We evaluated the effects of light conditions on leaf gas exchange, chlorophyll content, and growth responses in the Oriental lily (Lilium auratum L.) cv. Sorbonne. The experiment involved application on increasing shade densities (0, 60, 75, and 80%) to Sorbonne, and was carried out in the Horqin Sandy Land of northern China. Shade tests showed that growth of the lily was primarily affected by the level of irradiance. Photoinhibition occurred in the 0 and 60% shade treatments, but not in the 75 and 80% shade treatments. Shade treatments led to increase in photosynthetic pigment content, enhancement in photosynthetic efficiency, and finally increase in the commercial value of the lily. P n, on the other hand, was lowest in the 80% shade treatment. So irradiance less than that achieved in the 80% shade treatment limited carbon assimilation and led to decreased plant growth. Plants grown under 75% shade displayed the optimal traits determining commercial value (plant height, flower length, flower diameter). Trends in P max, AQY, LSP and LCP to shade confirmed that the lily is a shade-tolerant plant. Excessive light, therefore, was the primary factors limiting lily quality. Growth under conditions of 75% shade is recommended to improve photosynthetic efficiency and alleviate photodamage, thus increasing the commercial value of the lily grown in the Horqin Sandy Land.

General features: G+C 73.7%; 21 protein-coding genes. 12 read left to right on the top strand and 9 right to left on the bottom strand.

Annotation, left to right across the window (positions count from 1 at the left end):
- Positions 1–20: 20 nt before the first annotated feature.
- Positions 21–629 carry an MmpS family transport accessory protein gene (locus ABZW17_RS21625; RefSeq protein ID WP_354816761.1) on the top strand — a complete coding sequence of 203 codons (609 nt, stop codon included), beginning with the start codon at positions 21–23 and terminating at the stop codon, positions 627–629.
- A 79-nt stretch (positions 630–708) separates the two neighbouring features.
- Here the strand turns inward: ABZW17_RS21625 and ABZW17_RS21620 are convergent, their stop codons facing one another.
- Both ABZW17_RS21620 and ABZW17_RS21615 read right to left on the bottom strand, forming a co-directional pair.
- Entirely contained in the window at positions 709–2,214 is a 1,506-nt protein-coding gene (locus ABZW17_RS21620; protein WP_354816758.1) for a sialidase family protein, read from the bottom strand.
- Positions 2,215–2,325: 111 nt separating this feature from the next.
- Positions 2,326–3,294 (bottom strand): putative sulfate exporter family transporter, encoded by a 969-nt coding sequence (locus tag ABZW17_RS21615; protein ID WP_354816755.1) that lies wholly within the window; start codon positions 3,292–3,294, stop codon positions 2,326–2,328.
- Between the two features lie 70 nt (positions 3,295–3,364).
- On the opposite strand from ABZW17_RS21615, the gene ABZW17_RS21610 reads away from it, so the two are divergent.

Russian Journal of Plant Physiology – Springer Journals
Published: Apr 29, 2015
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